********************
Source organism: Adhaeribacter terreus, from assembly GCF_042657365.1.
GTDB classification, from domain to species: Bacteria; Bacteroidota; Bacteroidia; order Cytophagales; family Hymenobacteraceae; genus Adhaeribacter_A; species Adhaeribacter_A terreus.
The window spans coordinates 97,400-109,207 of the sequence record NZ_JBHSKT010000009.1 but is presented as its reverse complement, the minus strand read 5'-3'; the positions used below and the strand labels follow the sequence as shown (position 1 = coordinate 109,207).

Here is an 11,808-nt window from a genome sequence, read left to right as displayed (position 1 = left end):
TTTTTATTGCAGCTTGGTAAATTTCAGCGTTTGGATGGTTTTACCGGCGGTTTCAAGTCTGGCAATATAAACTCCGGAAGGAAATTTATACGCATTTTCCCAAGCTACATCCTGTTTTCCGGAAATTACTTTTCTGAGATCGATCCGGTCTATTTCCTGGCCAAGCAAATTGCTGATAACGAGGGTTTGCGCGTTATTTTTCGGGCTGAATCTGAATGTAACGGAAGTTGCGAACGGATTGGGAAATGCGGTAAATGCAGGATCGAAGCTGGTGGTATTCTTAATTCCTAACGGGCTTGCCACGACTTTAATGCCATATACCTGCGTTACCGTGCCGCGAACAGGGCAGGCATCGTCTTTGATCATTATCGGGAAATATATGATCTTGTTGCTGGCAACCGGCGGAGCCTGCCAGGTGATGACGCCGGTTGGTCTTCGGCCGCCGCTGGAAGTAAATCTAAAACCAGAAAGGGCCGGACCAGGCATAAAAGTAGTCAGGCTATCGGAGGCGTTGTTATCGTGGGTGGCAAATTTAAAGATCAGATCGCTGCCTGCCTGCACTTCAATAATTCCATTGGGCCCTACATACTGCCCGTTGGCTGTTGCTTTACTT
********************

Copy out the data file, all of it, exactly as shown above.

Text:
Source organism: Adhaeribacter terreus, from assembly GCF_042657365.1.
GTDB classification, from domain to species: Bacteria; Bacteroidota; Bacteroidia; order Cytophagales; family Hymenobacteraceae; genus Adhaeribacter_A; species Adhaeribacter_A terreus.
The window spans coordinates 97,400-109,207 of the sequence record NZ_JBHSKT010000009.1 but is presented as its reverse complement, the minus strand read 5'-3'; the positions used below and the strand labels follow the sequence as shown (position 1 = coordinate 109,207).

Here is an 11,808-nt window from a genome sequence, read left to right as displayed (position 1 = left end):
TTTTTATTGCAGCTTGGTAAATTTCAGCGTTTGGATGGTTTTACCGGCGGTTTCAAGTCTGGCAATATAAACTCCGGAAGGAAATTTATACGCATTTTCCCAAGCTACATCCTGTTTTCCGGAAATTACTTTTCTGAGATCGATCCGGTCTATTTCCTGGCCAAGCAAATTGCTGATAACGAGGGTTTGCGCGTTATTTTTCGGGCTGAATCTGAATGTAACGGAAGTTGCGAACGGATTGGGAAATGCGGTAAATGCAGGATCGAAGCTGGTGGTATTCTTAATTCCTAACGGGCTTGCCACGACTTTAATGCCATATACCTGCGTTACCGTGCCGCGAACAGGGCAGGCATCGTCTTTGATCATTATCGGGAAATATATGATCTTGTTGCTGGCAACCGGCGGAGCCTGCCAGGTGATGACGCCGGTTGGTCTTCGGCCGCCGCTGGAAGTAAATCTAAAACCAGAAAGGGCCGGACCAGGCATAAAAGTAGTCAGGCTATCGGAGGCGTTGTTATCGTGGGTGGCAAATTTAAAGATCAGATCGCTGCCTGCCTGCACTTCAATAATTCCATTGGGCCCTACATACTGCCCGTTGGCTGTTGCTTTACTT